Friends and Family Only

I was posed the question “would you be friends with members of your family if you met them today?”. The answer is a resounding No. Not to offend the members of my blood line (and to ease the tension) let me also throw in the observation that I would likely not even be friends with my friends if I met them today.

How could I be? I look at the vast scope of what each member of my inner circle is doing and I realize that with a couple of exceptions, I have hardly anything in common with anybody. Here’s another thought: do I have anything in common with anybody, other than my husband? Not really. Sure, a few overlaps, a few moments of shared humour, but for the most part the only way I could possibly have a person in my life that I had ‘lots in common with’ would be if I spent many days in a row with them, and I have no time for that. I have more in common with my 1 year old if only by virtue of being on the same schedule and seeing the same things and being in each other’s company. I look to my siblings or my friends and realize that their lives are set to a different pace, in a different city, fed by a different diet and surrounded by different people. Daily, I rarely talk to anyone I love outside my immediate family. On a bad day I cry about that as I watch reruns of Friends, but on a good day, I recognize the magic in that craziness.

Because it’s crazy.

It’s crazy to me that the only thing that keeps the burning fire of loyalty burning amongst my friends is the time we spent together in school. A few short years of shared partying, shared hang overs, supported breakdowns, encouraged successes and heartbreaking good-byes – and we seem to be set for life. It’s crazy to me that I look at my family and see differences in life choices so stark and sharp that I wonder how we came out of the same house, same parents, same lessons. Time as children and adolescent beings seems to have sealed the deal that we will sit and wear foolish crowns together at Christmas and help each other move and ask for advice when nobody else will offer it. Because of time spent together, there are a group of people out there that I can rely on for midnight sob sessions and beautifully awkward family reunions.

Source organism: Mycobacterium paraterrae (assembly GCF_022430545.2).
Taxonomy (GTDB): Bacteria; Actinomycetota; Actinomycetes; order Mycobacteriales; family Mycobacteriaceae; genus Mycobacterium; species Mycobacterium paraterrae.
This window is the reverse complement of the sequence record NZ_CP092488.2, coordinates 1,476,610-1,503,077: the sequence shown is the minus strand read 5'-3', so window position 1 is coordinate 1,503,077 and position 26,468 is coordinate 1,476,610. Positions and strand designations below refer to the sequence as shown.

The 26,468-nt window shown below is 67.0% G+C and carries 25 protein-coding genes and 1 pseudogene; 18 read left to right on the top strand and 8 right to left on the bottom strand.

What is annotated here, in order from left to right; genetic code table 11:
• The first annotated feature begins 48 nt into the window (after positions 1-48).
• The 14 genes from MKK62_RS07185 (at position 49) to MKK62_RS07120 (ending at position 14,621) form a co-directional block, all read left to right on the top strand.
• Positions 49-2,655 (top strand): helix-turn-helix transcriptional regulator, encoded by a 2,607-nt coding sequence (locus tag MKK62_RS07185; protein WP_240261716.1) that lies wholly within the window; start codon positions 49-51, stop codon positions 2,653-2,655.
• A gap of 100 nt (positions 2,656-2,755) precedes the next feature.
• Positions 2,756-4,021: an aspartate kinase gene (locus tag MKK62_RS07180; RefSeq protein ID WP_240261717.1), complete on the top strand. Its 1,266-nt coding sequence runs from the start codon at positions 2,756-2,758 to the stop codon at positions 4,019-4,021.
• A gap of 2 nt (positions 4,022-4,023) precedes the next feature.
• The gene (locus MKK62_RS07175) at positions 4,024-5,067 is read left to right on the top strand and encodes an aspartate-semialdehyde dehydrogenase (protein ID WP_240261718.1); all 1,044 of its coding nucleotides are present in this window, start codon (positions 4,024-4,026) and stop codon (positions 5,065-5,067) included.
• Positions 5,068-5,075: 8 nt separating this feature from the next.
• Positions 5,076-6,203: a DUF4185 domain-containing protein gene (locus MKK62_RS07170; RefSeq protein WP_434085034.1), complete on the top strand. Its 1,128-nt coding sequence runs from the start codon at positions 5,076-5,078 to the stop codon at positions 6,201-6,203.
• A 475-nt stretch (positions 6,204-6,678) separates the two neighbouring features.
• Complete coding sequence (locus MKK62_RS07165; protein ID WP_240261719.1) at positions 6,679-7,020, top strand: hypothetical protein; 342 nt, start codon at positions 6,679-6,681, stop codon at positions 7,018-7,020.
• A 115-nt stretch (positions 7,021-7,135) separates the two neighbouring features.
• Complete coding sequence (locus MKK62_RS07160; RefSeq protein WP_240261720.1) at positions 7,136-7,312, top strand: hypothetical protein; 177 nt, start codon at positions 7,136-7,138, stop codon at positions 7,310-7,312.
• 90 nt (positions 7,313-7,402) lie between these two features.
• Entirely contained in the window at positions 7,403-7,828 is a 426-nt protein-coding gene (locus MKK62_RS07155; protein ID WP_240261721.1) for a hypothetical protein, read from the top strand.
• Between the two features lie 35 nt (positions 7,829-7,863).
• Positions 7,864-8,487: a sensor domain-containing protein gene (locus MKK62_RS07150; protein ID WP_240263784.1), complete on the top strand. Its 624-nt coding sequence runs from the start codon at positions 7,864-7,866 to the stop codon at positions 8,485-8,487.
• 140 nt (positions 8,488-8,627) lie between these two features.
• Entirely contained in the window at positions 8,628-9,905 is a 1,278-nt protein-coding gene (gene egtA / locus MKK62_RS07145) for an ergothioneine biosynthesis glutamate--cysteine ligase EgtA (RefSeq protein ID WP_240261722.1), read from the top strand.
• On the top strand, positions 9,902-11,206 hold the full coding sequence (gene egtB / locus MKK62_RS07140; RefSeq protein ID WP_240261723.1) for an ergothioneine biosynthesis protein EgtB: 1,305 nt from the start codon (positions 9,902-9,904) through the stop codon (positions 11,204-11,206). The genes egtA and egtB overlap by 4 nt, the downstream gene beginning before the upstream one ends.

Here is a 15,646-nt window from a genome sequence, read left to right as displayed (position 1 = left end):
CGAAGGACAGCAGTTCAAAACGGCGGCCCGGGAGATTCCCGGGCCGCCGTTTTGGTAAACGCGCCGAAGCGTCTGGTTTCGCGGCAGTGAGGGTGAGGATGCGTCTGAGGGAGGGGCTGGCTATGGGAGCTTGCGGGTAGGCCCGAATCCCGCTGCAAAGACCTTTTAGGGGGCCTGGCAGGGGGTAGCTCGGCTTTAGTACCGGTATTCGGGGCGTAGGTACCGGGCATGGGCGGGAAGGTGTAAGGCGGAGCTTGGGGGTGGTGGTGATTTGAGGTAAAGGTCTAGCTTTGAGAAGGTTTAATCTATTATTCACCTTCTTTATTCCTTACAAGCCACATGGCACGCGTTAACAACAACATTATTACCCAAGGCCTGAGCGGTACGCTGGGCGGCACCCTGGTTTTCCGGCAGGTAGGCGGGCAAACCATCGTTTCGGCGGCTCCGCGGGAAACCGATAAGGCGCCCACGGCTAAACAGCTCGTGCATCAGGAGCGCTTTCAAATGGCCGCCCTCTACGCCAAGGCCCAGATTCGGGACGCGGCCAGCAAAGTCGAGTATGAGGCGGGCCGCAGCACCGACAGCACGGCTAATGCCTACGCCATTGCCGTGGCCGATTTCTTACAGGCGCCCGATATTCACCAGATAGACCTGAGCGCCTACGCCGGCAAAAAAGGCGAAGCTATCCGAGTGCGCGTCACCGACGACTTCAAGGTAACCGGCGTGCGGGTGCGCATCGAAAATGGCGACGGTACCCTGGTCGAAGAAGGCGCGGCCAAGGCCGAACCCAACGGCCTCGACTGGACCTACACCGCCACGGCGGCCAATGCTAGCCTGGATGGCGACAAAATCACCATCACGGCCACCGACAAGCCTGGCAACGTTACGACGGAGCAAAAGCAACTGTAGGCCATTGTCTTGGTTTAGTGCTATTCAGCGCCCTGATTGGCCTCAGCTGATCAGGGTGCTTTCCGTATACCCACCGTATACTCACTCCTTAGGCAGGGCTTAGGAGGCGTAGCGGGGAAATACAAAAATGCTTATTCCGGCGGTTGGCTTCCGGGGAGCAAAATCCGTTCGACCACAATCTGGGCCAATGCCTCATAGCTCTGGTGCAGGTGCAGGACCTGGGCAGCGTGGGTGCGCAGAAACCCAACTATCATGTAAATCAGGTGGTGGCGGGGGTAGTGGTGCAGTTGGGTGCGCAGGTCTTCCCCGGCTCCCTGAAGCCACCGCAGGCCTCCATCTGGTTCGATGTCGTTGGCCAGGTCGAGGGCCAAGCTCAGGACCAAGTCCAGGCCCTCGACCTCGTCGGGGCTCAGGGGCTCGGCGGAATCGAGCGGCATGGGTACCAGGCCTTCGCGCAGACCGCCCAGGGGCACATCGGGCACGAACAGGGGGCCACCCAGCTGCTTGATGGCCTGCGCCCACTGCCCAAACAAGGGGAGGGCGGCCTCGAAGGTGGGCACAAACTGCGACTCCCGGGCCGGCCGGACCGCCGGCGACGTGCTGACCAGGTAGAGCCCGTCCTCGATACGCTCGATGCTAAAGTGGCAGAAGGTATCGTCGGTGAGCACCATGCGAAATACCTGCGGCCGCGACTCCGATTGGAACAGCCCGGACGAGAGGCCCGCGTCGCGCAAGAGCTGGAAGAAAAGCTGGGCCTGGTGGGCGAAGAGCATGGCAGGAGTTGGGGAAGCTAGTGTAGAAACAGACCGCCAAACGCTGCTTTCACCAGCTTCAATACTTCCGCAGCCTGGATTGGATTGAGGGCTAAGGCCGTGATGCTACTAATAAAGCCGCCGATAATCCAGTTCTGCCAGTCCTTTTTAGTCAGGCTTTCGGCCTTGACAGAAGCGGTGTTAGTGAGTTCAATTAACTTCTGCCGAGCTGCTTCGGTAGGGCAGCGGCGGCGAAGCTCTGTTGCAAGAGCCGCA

So no wonder I can’t make any new friends. I have no goddamn time.

Ever since I left school and started wearing my mommy hat and stylish mommy clothes, I have found it exceedingly difficult if not downright impossible to make new friends. I have pondered this frequently, wondering if there was a social button in me that had been switched off, clearly by motherhood, and wondered why people were just so annoying or different from me. A glimmer of hope now and then in the frequented park by the same people supervising their children but by conversation number 4 I was usually crossing them off my list as a potential pal because their sense of humour was odd, their timing was off, or they shared too much. I’m sure I was crossed off many lists, and rightly so. It got to the point that I simply assumed that every adult I would ever meet again is weird and has bad social skills and my friend making days are behind me. And who cares? I have all the friends I need and I have a family that visits me and feeds me on holidays.

But then again, maybe there is something important to the skill of making a new friend. Maybe there are habits to be maintained and thought patterns to be exercised as we get older in case the tight hold of time loosens its grip. I’m not habitually thinking of ways I can improve somebody else’s life for a moment, and have not allowed for social time in my schedule. So it is with gratefulness that this question a)first annoyed me and b)sat with me for long enough that I feel like I understand that time is the answer, and it must be created now. All the time in the world exists as young adults take on school with massive student loans and boyfriends and life paths to forge. All the time in the world exists when weekends bring your family together and holidays fly people home and cousins want to play together. But as captain of a young family, time is scarce for little else than getting through the day and making sure everyone is fed. But seeing a friend today, a new friend who has not had time to burrow a hole into my heart but who made me smile with the commonality of our lives, made me feel the importance of creating that time.

Because really, when I see friends that I haven’t seen for years, or I see family that I can hardly relate to, aren’t we all kind of strangers? And if we’re all kind of strangers who just happen to have a bond because of the time we spent together, then aren’t we all actually inner circle friends, with all that time waiting to be spent?

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